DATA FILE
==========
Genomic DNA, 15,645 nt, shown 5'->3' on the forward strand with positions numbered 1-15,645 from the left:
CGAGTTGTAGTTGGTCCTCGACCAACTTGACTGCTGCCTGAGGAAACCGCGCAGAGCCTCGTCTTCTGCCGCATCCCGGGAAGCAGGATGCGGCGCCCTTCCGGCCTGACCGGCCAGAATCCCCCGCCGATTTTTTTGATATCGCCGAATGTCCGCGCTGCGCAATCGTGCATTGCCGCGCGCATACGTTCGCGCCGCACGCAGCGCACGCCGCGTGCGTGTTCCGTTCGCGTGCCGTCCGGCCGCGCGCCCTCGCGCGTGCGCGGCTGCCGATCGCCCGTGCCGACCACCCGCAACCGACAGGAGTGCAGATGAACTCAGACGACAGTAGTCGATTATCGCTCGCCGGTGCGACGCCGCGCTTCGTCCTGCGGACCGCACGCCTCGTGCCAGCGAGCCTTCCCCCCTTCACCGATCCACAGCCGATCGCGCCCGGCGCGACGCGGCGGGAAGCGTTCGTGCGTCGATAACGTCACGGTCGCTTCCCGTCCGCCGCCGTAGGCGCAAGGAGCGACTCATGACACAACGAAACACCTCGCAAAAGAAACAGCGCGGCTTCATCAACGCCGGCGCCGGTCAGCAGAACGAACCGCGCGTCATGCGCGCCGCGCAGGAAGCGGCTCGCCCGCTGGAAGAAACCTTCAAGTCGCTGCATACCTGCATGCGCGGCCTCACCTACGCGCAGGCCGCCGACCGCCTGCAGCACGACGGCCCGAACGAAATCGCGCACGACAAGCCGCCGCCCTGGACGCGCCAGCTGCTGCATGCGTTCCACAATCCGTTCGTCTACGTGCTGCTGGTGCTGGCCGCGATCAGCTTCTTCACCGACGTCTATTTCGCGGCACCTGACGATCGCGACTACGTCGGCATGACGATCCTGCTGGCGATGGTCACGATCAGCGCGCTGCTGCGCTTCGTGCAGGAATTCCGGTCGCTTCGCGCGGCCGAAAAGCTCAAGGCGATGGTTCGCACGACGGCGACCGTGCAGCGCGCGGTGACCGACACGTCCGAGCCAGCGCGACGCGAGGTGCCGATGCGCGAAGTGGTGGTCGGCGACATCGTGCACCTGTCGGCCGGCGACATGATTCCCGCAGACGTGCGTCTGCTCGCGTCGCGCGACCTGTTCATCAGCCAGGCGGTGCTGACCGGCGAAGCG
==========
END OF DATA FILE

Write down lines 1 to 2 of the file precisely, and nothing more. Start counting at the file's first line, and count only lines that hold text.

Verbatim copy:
Genomic DNA, 15,645 nt, shown 5'->3' on the forward strand with positions numbered 1-15,645 from the left:
CGAGTTGTAGTTGGTCCTCGACCAACTTGACTGCTGCCTGAGGAAACCGCGCAGAGCCTCGTCTTCTGCCGCATCCCGGGAAGCAGGATGCGGCGCCCTTCCGGCCTGACCGGCCAGAATCCCCCGCCGATTTTTTTGATATCGCCGAATGTCCGCGCTGCGCAATCGTGCATTGCCGCGCGCATACGTTCGCGCCGCACGCAGCGCACGCCGCGTGCGTGTTCCGTTCGCGTGCCGTCCGGCCGCGCGCCCTCGCGCGTGCGCGGCTGCCGATCGCCCGTGCCGACCACCCGCAACCGACAGGAGTGCAGATGAACTCAGACGACAGTAGTCGATTATCGCTCGCCGGTGCGACGCCGCGCTTCGTCCTGCGGACCGCACGCCTCGTGCCAGCGAGCCTTCCCCCCTTCACCGATCCACAGCCGATCGCGCCCGGCGCGACGCGGCGGGAAGCGTTCGTGCGTCGATAACGTCACGGTCGCTTCCCGTCCGCCGCCGTAGGCGCAAGGAGCGACTCATGACACAACGAAACACCTCGCAAAAGAAACAGCGCGGCTTCATCAACGCCGGCGCCGGTCAGCAGAACGAACCGCGCGTCATGCGCGCCGCGCAGGAAGCGGCTCGCCCGCTGGAAGAAACCTTCAAGTCGCTGCATACCTGCATGCGCGGCCTCACCTACGCGCAGGCCGCCGACCGCCTGCAGCACGACGGCCCGAACGAAATCGCGCACGACAAGCCGCCGCCCTGGACGCGCCAGCTGCTGCATGCGTTCCACAATCCGTTCGTCTACGTGCTGCTGGTGCTGGCCGCGATCAGCTTCTTCACCGACGTCTATTTCGCGGCACCTGACGATCGCGACTACGTCGGCATGACGATCCTGCTGGCGATGGTCACGATCAGCGCGCTGCTGCGCTTCGTGCAGGAATTCCGGTCGCTTCGCGCGGCCGAAAAGCTCAAGGCGATGGTTCGCACGACGGCGACCGTGCAGCGCGCGGTGACCGACACGTCCGAGCCAGCGCGACGCGAGGTGCCGATGCGCGAAGTGGTGGTCGGCGACATCGTGCACCTGTCGGCCGGCGACATGATTCCCGCAGACGTGCGTCTGCTCGCGTCGCGCGACCTGTTCATCAGCCAGGCGGTGCTGACCGGCGAAGCG